Tag Archives: precursor

Bill Limiting Pseudoephedrine Prescriptions Dead for the Year

A bill to reduce the amount of some medications that can be sold without a prescription is dead for the year, reports the News Sentinel.
House Bill 617 would’ve reduced the amount of pseudoephedrine cold medication that can be purchased as part of the fight against meth. It unanimously passed out of a House Health Committee on Wednesday, but was stopped in the Senate when it was sent to the General Subcommittee, officials said.
State Rep. Tony Shipley, R-Kingsport, who sponsored the bill, expects it to pass the House. He said he then would most likely lay the bill on his desk until the next session so the Senate can reconsider it.
“When it got parked in the Senate General Subcommittee, I almost cried,” he said. “This is the first time we’ve been able to get our hands around this.”
Meth is made using household chemicals such as drain cleaner and lantern fuel to break down pseudoephedrine, the main ingredient in some popular cold and sinus pills. The process also creates toxic waste and can cause explosions and fires. Individuals get around limits by “smurfing” or using fake identification to make multiple pseudoephedrine purchases.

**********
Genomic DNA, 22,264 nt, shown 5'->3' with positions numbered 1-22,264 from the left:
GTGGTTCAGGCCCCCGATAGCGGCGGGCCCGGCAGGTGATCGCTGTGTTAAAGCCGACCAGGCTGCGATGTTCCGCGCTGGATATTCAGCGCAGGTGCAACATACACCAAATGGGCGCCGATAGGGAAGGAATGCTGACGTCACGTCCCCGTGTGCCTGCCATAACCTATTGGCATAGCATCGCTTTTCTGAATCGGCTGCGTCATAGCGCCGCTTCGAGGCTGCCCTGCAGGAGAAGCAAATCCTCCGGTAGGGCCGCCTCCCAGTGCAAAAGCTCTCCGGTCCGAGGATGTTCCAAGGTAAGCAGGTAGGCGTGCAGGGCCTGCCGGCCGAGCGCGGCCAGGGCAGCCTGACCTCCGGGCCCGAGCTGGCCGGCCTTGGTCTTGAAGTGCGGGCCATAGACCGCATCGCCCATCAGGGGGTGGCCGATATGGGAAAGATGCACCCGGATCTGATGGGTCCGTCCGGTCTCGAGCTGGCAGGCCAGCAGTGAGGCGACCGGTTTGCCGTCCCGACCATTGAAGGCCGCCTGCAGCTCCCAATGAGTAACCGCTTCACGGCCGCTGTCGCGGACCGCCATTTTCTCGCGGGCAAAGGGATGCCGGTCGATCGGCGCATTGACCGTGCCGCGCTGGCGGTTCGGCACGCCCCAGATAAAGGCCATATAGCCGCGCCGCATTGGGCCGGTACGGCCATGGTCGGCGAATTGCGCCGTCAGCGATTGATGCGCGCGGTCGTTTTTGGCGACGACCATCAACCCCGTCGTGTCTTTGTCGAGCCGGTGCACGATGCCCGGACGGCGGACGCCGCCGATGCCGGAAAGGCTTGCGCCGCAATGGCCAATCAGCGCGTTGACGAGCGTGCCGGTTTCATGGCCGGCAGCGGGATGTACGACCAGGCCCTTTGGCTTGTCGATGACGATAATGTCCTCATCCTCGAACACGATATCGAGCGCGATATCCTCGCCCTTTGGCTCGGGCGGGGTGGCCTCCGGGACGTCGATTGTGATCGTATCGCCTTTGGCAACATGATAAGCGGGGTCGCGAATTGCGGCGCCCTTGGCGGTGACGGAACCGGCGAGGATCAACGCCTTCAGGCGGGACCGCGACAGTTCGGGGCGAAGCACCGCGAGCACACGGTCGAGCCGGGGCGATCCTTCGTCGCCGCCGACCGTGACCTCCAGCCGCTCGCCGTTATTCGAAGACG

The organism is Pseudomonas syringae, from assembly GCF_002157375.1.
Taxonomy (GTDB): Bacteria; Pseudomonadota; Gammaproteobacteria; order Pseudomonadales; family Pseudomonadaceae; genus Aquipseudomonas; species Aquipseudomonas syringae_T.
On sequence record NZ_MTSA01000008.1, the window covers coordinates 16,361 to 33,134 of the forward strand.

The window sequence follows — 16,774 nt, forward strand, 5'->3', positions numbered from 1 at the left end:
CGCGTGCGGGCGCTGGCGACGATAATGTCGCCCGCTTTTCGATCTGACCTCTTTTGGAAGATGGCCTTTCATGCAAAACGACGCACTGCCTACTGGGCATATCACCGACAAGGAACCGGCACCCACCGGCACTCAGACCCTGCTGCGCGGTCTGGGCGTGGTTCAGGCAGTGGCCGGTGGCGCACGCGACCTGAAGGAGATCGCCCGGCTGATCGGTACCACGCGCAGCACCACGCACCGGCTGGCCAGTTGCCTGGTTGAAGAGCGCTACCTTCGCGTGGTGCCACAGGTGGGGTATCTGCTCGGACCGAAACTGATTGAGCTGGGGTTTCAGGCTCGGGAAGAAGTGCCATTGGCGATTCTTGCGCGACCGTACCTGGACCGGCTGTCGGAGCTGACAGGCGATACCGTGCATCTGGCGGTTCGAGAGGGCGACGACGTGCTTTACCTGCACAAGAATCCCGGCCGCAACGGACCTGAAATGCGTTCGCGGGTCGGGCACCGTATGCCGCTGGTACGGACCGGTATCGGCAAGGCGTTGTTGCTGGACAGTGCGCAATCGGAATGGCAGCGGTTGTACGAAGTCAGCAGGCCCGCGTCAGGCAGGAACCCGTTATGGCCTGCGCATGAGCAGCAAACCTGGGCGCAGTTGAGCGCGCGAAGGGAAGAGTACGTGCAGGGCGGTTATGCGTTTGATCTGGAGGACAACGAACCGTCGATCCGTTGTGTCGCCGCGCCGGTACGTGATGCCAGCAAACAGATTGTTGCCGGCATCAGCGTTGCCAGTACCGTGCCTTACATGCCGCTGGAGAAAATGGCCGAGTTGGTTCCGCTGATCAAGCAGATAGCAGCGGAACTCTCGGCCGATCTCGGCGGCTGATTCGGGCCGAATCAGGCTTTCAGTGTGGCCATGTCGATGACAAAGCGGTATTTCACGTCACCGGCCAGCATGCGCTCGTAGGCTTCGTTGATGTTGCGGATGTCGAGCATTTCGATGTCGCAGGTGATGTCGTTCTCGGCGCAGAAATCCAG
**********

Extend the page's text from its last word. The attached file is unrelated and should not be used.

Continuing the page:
Current state law allows individuals to purchase 300 pills or 12 packs with 9 grams of pseudoephedrine per month, Shipley said.
HB617 would reduce the allowable amount to 240 pills or 10 packs with 7.2 grams of pseudoephedrine per month, he said.
“That’s still a lot of pills. The average person takes less than 24 pills in a year,” he said. “We’re not inconveniencing anyone but meth dealers.”

Comptroller Issues TN Meth Report

News release from state comptroller’s office:
Methamphetamine production continues in small laboratories in Tennessee and elsewhere around the country in spite of new laws regulating and tracking the sale of pharmacy products used to manufacture the illegal drug.
That is one of the findings of a report released today by the Comptroller’s Offices of Research and Education Accountability about attempts to control access to legal products sold at pharmacies which are later used to create methamphetamine. Pseudoephedrine, the most common of the so-called “precursor” products used in manufacturing the drug, is an ingredient in many over-the-counter cold and allergy remedies. The report cautions that the relatively short history of precursor control policies and the limitations of available crime and drug use data make it difficult to draw conclusions about the effectiveness of particular precursor control laws on the production of methamphetamine in small labs.

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